My first introduction to the world of Pokémon was a game called Pokémon Yellow. It was one of the first games my brother owned on his Game Boy. I remember having to beg him over and over to get a chance to play the game and, when he finally afforded me the opportunity to play the game, I was hooked. Pokémon became a big part of my childhood.
Fast forward a few years and Pokémon’s popularity ballooned, thanks in part to the mobile game Pokémon Go, which introduced a whole new generation to the joys of capturing weird little creatures and having battle it out against each other. And while I have dabbled in Pokémon Go, I’ve patiently been waiting for the next instalments in the franchise. Introducing Pokémon Let’s Go, Pikachu! and Let’s Go, Eevee!.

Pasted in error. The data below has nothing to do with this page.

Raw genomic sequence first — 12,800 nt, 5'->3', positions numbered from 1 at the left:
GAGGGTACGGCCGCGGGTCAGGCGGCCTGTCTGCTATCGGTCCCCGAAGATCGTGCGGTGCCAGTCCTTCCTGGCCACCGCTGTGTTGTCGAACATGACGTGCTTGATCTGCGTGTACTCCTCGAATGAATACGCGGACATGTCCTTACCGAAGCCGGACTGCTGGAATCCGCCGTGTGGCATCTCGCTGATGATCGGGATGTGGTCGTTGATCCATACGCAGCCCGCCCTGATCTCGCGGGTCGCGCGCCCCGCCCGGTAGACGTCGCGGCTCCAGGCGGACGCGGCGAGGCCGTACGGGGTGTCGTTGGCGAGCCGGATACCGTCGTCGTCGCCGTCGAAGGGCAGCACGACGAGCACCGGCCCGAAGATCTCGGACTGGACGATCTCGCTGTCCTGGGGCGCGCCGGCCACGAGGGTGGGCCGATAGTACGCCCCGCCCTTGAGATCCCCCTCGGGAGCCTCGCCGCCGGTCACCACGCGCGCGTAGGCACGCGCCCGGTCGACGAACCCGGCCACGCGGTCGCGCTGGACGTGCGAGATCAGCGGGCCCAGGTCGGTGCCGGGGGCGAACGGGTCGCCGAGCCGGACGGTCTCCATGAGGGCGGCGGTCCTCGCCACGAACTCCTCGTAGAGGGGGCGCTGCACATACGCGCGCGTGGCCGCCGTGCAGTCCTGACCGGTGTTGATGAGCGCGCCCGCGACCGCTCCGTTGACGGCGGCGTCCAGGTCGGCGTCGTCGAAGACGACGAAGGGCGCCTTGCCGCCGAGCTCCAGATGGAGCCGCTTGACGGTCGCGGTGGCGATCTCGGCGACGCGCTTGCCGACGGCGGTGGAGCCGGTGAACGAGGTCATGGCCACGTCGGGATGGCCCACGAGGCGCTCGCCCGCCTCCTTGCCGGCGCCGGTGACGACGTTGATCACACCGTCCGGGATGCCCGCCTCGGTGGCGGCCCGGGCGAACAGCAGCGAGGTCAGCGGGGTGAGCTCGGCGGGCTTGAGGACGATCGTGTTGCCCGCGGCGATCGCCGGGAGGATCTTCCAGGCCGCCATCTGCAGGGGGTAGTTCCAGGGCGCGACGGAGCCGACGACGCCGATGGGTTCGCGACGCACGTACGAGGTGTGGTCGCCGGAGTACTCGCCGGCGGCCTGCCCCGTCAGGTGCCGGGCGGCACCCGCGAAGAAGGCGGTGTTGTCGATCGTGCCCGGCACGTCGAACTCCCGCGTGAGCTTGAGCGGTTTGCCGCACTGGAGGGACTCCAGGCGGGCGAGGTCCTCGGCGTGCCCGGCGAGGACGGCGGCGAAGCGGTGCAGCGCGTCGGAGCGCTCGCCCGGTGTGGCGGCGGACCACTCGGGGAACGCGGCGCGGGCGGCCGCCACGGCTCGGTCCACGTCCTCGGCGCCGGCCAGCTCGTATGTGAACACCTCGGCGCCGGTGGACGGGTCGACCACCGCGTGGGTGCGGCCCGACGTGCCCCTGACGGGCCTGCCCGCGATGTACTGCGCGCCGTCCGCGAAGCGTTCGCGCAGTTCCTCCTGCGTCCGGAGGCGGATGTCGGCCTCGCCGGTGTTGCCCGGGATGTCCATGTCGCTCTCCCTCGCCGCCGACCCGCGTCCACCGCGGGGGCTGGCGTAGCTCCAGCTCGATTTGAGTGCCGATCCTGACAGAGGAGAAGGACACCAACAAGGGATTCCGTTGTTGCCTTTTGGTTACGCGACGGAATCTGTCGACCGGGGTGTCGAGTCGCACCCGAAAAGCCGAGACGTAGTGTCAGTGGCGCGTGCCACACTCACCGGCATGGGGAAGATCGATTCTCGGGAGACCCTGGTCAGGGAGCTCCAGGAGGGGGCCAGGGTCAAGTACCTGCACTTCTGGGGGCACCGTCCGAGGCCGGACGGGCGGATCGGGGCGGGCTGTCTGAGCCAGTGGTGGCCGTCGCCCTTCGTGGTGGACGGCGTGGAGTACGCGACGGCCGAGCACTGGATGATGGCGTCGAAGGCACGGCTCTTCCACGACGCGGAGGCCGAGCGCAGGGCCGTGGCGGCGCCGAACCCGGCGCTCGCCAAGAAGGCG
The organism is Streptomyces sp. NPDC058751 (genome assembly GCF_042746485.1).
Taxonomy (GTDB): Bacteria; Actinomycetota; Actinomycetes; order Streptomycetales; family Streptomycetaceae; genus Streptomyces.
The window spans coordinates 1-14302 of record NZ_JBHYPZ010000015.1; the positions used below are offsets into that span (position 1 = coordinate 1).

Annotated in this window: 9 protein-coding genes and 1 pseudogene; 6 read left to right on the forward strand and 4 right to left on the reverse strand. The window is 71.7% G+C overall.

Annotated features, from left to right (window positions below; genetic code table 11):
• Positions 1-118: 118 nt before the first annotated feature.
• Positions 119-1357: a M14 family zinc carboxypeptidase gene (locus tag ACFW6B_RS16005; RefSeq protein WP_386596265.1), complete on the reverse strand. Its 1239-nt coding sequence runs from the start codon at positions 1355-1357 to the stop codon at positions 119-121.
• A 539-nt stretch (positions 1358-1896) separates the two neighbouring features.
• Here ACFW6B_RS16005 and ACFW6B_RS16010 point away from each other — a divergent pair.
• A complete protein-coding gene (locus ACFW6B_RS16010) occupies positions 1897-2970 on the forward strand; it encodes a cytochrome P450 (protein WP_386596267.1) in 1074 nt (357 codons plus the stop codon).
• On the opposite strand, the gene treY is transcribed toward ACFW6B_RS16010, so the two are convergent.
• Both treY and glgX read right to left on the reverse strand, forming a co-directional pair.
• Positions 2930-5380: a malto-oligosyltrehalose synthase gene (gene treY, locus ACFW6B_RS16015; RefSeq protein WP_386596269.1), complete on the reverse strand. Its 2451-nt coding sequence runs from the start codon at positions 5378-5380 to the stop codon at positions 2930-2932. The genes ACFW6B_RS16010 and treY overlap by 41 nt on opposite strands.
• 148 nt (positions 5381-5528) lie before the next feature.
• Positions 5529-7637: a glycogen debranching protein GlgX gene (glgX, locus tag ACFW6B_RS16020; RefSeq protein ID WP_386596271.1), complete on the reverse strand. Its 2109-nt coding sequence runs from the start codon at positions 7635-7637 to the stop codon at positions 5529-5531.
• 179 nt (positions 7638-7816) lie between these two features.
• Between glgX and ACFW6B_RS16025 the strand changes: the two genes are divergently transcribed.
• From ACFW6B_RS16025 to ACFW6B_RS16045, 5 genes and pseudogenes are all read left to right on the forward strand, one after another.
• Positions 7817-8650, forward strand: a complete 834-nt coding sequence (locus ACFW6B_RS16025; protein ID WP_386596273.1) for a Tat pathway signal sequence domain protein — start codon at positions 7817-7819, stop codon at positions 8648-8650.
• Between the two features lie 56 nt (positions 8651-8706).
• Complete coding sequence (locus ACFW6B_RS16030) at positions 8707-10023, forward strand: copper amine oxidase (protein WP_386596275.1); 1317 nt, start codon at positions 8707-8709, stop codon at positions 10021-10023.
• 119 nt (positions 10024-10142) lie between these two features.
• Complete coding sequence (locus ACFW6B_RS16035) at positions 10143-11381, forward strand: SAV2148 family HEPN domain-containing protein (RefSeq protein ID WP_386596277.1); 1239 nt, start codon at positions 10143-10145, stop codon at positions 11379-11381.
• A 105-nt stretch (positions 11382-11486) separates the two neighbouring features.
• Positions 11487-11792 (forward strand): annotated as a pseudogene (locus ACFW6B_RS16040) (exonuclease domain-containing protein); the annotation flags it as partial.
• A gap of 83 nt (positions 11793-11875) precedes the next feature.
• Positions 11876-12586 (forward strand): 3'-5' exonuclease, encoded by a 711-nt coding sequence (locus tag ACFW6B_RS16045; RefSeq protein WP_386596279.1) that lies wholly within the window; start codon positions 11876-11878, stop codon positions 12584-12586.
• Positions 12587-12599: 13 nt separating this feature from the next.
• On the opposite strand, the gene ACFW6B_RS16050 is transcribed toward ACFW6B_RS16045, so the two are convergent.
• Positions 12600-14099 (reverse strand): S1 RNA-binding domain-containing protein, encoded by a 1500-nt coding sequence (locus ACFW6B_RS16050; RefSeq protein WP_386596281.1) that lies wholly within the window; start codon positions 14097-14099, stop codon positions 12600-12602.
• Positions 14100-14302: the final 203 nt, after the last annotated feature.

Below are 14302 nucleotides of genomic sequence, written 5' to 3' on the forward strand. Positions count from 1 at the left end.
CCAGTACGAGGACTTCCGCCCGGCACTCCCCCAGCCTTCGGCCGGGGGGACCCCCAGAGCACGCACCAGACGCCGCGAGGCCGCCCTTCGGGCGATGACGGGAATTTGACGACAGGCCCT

Pokémon Let’s Go, Pikachu! and Let’s Go, Eevee! sees players once again returning to Kanto, the very same region from Pokémon Yellow. Seeing a world you’ve only known in 8-bit comE to life in vibrant colours and visuals is both exhilarating and nostalgic. It feels at times like coming home and visiting a place you vaguely remember from your childhood.
…Pokémon Let’s Go, Pikachu! and Let’s Go, Eevee! follows the tried and tested Pokémon formula…
For the most part, Pokémon Let’s Go, Pikachu! and Let’s Go, Eevee! follows the tried and tested Pokémon formula. Players are given Pikachu or Eevee as a companion (depending on which version of the game you bought) and set off to explore Kanto, visiting various cities, collecting the region’s eight gym badges and, of course, updating their Pokedex by capturing as many Pokémon as they can. While this sounds like your standard Pokémon experience, developer Game Freak has mixed up a few things in order to make the game more accessible to younger audiences who want to get into Pokémon.